Not everybody agrees that we should give up on marriage. “Virtually no poor, single mother wishes for her daughter or son to recapitulate her family experience,” says Bradford Wilcox, director of the National Marriage Project and associate professor of sociology at the University of Virginia. “Marriage as the anchor for family life is a nearly universal dream in America, regardless of income.” As evidence, he points to the work of sociologists like Andrew Cherlin, author of The Marriage-Go-Round, who says that marriage is still a cherished cultural institution. (Although he also notes that Americans like to divorce a lot, too.)

(MORE: Is Marriage for White People?)

But Wilcox and Williams seem to agree on one thing: marriage ain’t what it used to be as a building block for society. “Marriage is not some kind of magic fairy dust that you just sprinkle on a relationship in the hopes that it will be stable and happy,” says Wilcox. “Marriage as an institution is most likely to flourish when it is embedded in a society or in communities that lend legal, cultural and economic support to the ideals of permanency, fidelity, mutual aid and shared childrearing associated with marriage.” Since support for those ideals has been dwindling across the socioeconomic spectrum, but especially among poorer communities, “it is not surprising that marriage is not delivering as much stability and support as it once did to poor couples.”


Here is a thought:  When single mothers decide to not have out of wedlock births, as they are urged by the "No Wedding, No Womb" project- they will make positive changes to their life. Obtain more education. This will motivate their partners, to get better educated.  Some who would have become single mothers will not become moms.  Society will save money on "Earned Income Tax Credit" and other services spent on these mothers. This money, if redirected to the college educated married mom would compensate for the drop in fertility. Increased immigration of well educated immigrants can fill the gap. 

Fewer kids married to moms who are on EITC and other welfare programs is good news for America. Every single mother I know has had her birth- average cost - $45,000- paid for by the tax payers.   I did not pay taxes to fund the school and college in my town, so that some girl can get knocked up and cost the nation $100,000!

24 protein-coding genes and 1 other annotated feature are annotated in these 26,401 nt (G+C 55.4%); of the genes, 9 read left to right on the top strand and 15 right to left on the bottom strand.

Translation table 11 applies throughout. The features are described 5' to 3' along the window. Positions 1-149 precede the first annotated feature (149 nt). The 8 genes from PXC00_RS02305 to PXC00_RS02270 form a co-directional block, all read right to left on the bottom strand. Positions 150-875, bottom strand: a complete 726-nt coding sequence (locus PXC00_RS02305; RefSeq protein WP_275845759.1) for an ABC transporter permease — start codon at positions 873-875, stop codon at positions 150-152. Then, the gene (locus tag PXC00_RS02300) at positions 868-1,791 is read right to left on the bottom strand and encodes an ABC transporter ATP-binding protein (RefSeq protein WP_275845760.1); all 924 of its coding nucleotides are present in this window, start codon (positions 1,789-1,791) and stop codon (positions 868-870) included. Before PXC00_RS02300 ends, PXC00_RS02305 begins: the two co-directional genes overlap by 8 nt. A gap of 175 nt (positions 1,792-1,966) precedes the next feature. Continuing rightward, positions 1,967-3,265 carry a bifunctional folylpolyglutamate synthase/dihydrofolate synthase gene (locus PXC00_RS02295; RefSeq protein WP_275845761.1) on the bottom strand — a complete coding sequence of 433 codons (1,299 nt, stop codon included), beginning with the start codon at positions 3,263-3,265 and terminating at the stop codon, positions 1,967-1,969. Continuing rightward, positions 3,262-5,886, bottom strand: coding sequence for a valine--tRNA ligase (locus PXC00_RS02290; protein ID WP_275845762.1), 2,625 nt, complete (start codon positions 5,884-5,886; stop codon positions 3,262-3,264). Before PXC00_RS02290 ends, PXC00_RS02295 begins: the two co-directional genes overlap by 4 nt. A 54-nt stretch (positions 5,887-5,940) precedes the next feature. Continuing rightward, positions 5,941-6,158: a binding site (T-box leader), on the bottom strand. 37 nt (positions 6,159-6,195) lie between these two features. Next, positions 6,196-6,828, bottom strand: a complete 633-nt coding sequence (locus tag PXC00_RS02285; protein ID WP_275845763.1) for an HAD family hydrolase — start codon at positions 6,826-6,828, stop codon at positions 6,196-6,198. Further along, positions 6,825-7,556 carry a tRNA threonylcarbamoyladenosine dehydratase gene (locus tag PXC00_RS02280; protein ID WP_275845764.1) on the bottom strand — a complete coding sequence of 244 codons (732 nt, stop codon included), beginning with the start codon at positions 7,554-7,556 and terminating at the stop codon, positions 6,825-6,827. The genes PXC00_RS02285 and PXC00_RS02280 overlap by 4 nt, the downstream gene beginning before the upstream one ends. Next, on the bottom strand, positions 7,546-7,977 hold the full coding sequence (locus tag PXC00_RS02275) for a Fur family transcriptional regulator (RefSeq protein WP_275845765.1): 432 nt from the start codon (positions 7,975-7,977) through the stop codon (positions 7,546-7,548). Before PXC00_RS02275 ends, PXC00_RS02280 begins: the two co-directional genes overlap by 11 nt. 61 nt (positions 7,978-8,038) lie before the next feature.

I know of unmarried moms  who have worked for Google/Facebook/ as well as large investment banks who are now living in poverty or near poverty. 

Obesity increases the rate of neonatal mortality. The connection to poverty is explained by that.  Neonatal deaths are off course undesirable- but rationally the 0.5% additional risk of neonatal death faced by  women of color- does not justify subjecting a child to a lifetime of poverty. 


Are single mothers poor because they’re single, or are they single because they’re poor?

Both - it's a negative feedback loop.  Have a kid as a teenager and you're far less likely to finish high school, nevermind college.  That pretty much locks a woman into low-wage jobs.  Regardless, the number one indicator of whether a child will grow up in poverty is being born to a single mother.


Use of prophylactics is rare as such mother and child both suffer while men vanish, live in relations and broken marriages  are among many reasons


Marriage have a certain role, but let's not discuss the overall cost of single parents are a dependent relative burden and pressure.


Unwanted pregnancy is the root of every social problem in the country.   The govt. should give a $5,000 tax free check for women to get the IUD. Every five years she has the opportunity to renew so to to speak, or not.  Either way it would save millions in the first day.  Not women's fault exactly but there's no IUD opposite number for men yet.